Having moved your wheat from where it grew to where it was needed, there was a matching need to transfer the money to pay for it. Bills of exchange, invented in Venice and Genoa, created a piece of paper that increased in value as the time for delivery of the wheat drew near, but it was the need to avoid rank profiteering in times of war that created the futures market. Standard amounts of standard quality grain made buying and selling the crop even more efficient – and saved the Union army during the Civil War in the US.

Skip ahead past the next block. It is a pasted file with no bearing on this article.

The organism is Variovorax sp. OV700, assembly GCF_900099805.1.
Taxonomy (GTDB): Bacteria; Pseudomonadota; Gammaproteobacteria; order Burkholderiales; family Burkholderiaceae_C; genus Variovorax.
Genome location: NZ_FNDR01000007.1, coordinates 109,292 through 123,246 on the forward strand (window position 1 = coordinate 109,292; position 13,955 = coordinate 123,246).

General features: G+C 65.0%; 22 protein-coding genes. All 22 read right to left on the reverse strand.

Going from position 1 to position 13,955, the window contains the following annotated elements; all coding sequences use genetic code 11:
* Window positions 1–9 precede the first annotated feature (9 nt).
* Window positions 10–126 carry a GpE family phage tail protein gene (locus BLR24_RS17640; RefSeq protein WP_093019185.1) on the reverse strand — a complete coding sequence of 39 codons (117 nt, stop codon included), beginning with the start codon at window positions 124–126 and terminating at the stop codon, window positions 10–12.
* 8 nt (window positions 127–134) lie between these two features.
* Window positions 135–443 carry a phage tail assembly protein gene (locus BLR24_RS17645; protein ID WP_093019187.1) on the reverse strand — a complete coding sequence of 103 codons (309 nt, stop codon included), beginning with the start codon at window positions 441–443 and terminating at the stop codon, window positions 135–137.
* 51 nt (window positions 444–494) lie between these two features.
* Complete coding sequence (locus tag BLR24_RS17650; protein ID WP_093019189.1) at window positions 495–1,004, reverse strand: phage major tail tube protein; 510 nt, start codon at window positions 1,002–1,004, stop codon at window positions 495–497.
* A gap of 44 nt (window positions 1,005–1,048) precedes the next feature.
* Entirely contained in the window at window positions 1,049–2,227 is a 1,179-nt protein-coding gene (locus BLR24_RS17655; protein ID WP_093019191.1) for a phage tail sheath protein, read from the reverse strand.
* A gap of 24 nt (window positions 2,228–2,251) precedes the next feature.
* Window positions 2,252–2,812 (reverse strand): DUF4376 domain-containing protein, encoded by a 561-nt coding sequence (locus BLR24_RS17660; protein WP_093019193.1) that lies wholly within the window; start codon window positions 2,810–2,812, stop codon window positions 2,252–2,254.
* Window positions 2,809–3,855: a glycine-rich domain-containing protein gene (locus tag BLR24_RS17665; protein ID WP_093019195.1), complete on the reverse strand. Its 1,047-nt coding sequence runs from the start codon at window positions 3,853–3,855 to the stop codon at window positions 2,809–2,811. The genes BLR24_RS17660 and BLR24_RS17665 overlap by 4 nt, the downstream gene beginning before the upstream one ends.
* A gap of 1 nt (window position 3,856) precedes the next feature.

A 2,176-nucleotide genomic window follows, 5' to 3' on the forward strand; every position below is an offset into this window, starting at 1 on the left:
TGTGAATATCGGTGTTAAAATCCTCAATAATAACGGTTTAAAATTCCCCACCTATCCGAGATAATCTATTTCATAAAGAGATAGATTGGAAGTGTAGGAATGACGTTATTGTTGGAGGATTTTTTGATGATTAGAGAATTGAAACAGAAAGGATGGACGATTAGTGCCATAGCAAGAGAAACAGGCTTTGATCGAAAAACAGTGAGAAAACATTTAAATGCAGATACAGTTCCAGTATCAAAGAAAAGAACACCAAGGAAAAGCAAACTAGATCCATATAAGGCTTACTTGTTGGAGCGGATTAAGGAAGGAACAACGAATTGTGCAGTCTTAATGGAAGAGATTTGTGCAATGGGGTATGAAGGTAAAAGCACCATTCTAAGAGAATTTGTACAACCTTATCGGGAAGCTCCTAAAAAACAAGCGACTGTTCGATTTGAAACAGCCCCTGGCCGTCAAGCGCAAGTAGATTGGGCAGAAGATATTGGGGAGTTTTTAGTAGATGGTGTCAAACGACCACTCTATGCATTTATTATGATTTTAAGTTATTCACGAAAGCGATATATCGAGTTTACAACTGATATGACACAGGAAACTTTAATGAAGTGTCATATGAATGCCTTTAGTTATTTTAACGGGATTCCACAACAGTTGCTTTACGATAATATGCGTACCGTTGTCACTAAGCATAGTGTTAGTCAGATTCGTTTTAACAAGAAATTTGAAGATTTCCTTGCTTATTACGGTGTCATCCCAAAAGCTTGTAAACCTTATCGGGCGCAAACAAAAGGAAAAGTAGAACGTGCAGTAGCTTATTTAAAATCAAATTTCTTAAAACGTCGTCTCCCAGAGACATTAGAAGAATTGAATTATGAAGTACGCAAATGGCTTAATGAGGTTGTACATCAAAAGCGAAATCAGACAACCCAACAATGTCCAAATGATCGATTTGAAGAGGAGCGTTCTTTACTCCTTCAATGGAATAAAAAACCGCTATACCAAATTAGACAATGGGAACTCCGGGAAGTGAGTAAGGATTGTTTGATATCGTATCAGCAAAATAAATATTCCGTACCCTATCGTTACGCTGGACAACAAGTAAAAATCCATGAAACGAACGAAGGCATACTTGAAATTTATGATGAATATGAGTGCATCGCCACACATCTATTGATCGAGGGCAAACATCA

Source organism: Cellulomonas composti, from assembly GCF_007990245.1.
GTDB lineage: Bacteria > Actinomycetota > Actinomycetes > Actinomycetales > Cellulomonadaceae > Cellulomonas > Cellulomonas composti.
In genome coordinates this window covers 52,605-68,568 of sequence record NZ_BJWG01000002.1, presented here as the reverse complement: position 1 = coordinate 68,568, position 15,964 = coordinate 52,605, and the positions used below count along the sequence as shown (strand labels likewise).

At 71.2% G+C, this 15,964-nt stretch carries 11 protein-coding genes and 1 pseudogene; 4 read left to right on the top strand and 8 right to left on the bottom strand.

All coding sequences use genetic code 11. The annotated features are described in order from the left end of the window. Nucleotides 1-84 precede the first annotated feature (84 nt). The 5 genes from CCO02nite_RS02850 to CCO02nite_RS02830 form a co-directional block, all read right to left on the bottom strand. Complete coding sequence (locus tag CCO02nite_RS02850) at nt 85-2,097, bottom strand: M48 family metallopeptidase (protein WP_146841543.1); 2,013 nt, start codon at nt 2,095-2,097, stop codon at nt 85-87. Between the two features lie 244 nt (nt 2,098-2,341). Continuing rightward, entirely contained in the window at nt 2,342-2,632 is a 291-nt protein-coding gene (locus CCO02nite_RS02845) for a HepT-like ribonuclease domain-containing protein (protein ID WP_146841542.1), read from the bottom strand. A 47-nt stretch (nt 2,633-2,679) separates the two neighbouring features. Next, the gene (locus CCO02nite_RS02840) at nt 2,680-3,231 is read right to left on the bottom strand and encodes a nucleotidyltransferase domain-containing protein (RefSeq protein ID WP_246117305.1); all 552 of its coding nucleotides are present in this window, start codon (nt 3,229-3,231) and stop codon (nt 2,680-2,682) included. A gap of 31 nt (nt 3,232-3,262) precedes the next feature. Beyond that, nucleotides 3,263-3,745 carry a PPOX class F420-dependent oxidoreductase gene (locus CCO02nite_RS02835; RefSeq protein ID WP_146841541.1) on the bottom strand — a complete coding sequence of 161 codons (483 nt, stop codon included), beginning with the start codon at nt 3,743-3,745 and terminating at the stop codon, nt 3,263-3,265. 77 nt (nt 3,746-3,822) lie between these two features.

Scott Reynolds Nelson traces the ways in which the wheat trade affected financial matters in his book Oceans of Grain. The story goes far beyond merely paying for the grain, extending to huge infrastructure projects and the consequences of their failure.
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